Eventually, OmniTell kicks me out of the tournament in two not even close games. Game2 I Cabal Therapy him four times and Thoughtseize away a Show and Tell but it just isn’t good enough. He Brainstorms into end of turn Dig Through Time, untaps and just kills me. Oh well…

Despite my really poor finish, I’m incredibly happy for all of my friends who made Day2, some of which at quite promising finishes such as 8-0-1. After the last round, we gather outside the venue and head for a Chinese restaurant for an all-you-can-eat Asian buffet.

Day 2 – Sunday – The Grind is Real

With my friends battling for Top8, I entered the so-called “Bazaar of Dual Lands“ with Elves. I made some changes to the sideboard, adding additional copies of the cards that overperformed while cutting some of the combo hate. I feel the marginal value of combo hate in the form of discard is pretty small these days, so I decided to go down a more extreme path, improving my “fair“ matups with additonal copies of Scavenging Ooze and Sylvan Library. The maindeck remained unchanged, while the sideboard turned into this:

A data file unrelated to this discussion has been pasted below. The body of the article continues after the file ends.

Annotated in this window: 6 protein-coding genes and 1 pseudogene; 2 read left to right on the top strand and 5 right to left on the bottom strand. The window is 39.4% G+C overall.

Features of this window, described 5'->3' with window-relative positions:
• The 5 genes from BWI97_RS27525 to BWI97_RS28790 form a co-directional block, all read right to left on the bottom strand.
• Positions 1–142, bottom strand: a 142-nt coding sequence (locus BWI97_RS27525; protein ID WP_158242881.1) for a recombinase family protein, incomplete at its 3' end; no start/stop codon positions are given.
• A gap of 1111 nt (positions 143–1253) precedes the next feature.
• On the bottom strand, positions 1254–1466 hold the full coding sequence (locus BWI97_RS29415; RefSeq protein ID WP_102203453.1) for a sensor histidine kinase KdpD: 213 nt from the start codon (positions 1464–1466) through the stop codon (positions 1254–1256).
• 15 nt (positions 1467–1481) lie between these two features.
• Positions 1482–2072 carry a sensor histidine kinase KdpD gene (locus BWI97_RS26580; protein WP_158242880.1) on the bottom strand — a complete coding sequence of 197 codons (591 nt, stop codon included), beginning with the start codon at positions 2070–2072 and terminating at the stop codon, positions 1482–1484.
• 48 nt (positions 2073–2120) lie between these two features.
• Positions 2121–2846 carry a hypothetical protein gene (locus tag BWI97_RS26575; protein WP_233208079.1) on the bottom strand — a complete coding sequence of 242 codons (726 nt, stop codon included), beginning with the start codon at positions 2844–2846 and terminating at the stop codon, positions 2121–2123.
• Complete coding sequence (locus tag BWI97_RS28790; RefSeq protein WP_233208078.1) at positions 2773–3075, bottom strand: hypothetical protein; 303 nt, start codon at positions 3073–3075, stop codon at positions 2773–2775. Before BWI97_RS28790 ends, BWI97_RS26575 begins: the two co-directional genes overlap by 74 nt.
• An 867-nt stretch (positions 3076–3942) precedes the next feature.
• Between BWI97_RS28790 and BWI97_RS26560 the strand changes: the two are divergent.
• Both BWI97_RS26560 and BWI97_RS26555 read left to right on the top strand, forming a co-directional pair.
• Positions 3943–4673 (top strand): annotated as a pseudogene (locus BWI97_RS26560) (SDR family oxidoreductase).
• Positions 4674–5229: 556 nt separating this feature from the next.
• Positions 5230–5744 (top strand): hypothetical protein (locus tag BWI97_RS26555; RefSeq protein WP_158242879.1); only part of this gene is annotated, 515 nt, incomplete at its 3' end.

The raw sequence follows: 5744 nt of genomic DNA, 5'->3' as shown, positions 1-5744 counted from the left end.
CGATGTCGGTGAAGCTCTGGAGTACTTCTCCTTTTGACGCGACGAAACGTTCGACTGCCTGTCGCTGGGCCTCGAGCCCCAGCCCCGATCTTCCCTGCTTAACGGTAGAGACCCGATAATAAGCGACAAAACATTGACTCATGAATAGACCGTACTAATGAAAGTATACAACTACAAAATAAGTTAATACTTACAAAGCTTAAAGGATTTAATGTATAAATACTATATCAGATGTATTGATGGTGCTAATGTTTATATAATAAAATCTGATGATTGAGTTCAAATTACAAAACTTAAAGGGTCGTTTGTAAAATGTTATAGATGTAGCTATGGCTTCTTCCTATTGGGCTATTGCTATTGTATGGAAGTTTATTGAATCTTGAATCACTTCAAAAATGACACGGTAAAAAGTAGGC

Cabal Therapy
Krosan Grip
Scavenging Ooze
Abrupt Decay
Sylvan Library
Pithing Needle

This is how my tournament played out:

Round 1 | Infect | 2:1 Win
Round 2 | Miracles | 2:1 Win
Round 3 | Imperial Taxes |  2:0 Win
Round 4 | Merfolk | 2:0 Win
Round 5 | Imperial Taxes |  2:0 Win
Round 6 | Shardless BUG | 2:0 Win (Fabian Görzgen)
Round 7 | OmniTell |  Prize Split, playing it out because one player winning is better value: 0-2 Loss
Result: 6-1